Frank Oz’s Death at a Funeral from a screenplay by Dean Craig (Caffeine), is a kind of comedy you don’t encounter much these days: the farce. It’s not being sold as such. Rather it’s being promoted as black comedy, but it’s really black comedy lite—where the viewer is allowed to laugh at inappropriate occurrences with no sense of guilt afterwards. The film is like a really good production of Charley’s Aunt—with a corpse and a few mildly daring themes thrown in. I’m not complaining, mind you. When the standard comedic fare these days largely consists of Saturday Night Live refugees proving that they’re even less funny on the big screen than they were on TV, a nicely structured, well-acted farce like Death at a Funeral is at the very least a minor delight.
The film is a bit on the plodding side in its first scenes. Viewers who are used to slapdash comedies that require neither setup nor structure may well find the beginning scenes of Death at a Funeral especially slow going. The humor is mild and a little forced as we witness the funeral home deliver the wrong expired gent to a very proper English country house for a very proper memorial service. It’s simply played too flatly, and it certainly pales in comparison to, say, Bryan Forbes’ much darker The Wrong Box (1966) with its coffin mix-ups and venal undertakers, who try to palm off a 3-foot box (“Get the flag, they’ll never notice”) as the remains of a loved one.
However, setup is an essential ingredient in farce. All the pieces have to be put into place before everything can start to go wrong. Oz and Craig realize this, just as they realize another key element of the form: playing more for expectation than surprise. Farce is virtually a clockwork mechanism or an elaborate Rube Goldberg machine where the humor comes from winding the thing up and watching the screwy—but very calculated—events unfold in a precise manner. In Death at a Funeral, this means establishing the tensions among the mourners, setting up the existence of a bottle of hallucinogenic drugs and bringing in a mysterious stranger. This requires care and patience, but if done right—as it mostly is here—the payoff is worth it.
The biggest blunder the film makes lies in its insistence that it’s funnier than it is before all the trappings are in place. As a result, some of the gags in the film’s first half—most notably those involving the stuffy lawyer out to make a good impression, Simon (Alan Tudyk, 3:10 to Yuma), who is accidentally high on drugs—are overplayed. For that matter, the film only marginally manages to make us care about the strained relationship between successful but irresponsible novelist Robert (Rupert Graves) and his brother Daniel (Matthew MacFadyen, Pride and Prejudice), a would-be novelist who is unsuccessful but responsible. Yet, this information is essential for one of the film’s best jokes.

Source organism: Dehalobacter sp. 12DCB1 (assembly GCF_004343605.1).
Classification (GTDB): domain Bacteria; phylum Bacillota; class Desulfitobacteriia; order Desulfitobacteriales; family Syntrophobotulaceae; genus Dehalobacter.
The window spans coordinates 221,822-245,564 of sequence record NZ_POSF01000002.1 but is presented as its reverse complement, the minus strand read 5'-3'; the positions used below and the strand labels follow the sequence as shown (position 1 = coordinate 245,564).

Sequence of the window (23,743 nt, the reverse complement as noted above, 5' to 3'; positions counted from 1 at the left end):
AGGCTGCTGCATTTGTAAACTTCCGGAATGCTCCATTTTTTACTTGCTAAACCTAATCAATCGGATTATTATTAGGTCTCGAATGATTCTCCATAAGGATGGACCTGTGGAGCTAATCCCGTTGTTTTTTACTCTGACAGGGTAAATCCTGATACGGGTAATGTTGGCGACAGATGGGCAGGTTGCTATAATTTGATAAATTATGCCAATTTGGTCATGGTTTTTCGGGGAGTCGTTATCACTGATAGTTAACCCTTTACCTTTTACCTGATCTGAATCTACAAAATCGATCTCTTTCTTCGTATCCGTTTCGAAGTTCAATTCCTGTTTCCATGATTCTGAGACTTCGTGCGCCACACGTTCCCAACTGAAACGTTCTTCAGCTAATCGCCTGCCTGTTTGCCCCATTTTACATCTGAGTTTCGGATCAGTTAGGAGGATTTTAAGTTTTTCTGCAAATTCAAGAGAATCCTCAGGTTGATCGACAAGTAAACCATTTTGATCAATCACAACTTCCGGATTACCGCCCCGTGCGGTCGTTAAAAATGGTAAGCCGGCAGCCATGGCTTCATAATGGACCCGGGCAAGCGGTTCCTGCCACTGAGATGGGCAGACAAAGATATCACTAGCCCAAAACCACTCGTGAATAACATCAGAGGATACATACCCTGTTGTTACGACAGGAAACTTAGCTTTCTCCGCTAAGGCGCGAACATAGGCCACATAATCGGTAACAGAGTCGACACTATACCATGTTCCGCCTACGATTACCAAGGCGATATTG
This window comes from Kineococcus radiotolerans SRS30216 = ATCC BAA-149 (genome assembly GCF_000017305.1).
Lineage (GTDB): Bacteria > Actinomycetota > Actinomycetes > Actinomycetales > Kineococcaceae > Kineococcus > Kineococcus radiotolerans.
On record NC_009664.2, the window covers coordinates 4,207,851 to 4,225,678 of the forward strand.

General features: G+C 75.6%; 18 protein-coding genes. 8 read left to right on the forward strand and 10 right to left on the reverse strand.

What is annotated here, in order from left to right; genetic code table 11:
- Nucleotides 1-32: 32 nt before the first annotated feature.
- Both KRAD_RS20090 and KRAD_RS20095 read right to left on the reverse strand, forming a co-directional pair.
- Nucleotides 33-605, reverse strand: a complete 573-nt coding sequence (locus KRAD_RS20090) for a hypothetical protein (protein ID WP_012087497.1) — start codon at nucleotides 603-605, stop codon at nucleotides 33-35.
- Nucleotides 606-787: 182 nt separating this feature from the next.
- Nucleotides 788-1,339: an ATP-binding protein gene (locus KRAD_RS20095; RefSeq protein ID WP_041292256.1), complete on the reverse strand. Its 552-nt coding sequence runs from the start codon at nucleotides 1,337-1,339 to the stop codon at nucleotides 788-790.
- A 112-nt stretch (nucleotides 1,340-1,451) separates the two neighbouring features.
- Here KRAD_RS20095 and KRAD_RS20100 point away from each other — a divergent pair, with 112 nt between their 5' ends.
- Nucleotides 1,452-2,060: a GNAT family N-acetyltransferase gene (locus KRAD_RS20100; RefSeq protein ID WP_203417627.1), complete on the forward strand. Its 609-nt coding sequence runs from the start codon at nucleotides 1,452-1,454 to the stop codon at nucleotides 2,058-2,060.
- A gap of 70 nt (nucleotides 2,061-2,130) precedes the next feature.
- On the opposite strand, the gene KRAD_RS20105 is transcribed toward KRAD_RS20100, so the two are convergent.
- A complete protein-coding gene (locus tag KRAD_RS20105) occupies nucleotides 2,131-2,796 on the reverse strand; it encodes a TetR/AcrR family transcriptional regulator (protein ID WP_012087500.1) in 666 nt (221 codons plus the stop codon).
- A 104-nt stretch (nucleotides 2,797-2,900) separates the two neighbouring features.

Reservations apart, once everything is finally in place, Death at a Funeral springs to comedic life with such speed and assurance that it’s hard to complain, especially since the best gags are those that grow out of the knowledge gleaned in the first half of the film. Once the big gags start coming, Oz keeps them coming so fast—and so deftly—that everything works.
This is not a comedy of surprise—the only surprises come in the form of bits of clever dialogue. This is a comedy where the viewer sees the setup and then anticipates the results. For instance, we know that the “little guy” no one recognizes, Peter (Peter Dinklage, The Station Agent), is bad news for the family. He wants to have a “talk” with Daniel. We’re not surprised when he turns out to be a blackmailer, and not even very surprised when the subject of the blackmail is revealed. What works are the various insane ways in which Daniel—subsequently joined by Robert and another family member, Troy (Kris Marshall, Love Actually)—try to deal with the situation, and the manner in which all their decisions and efforts are carefully constructed to lead to other anticipated disasters. This is where the film soars as ridiculous reasons, such as why Daniel finally balks at paying off Peter, and absurd notions, such as the idea that maybe no one noticed Peter (“No one noticed him? He’s four f**king feet tall!”), just keep coming.
Toss in a crotchety old uncle (the great Brit character actor Peter Vaughan), the wayward bottle of pills, a cheesy lothario (Ewen Bremner, Match Point), an uncaring vicar (Brit TV actor Thomas Wheatley), a conveniently roomy coffin and a pocketful of compromising photographs, and you have the recipe for a great farce—and a good time at the movies. Rated R for language and drug content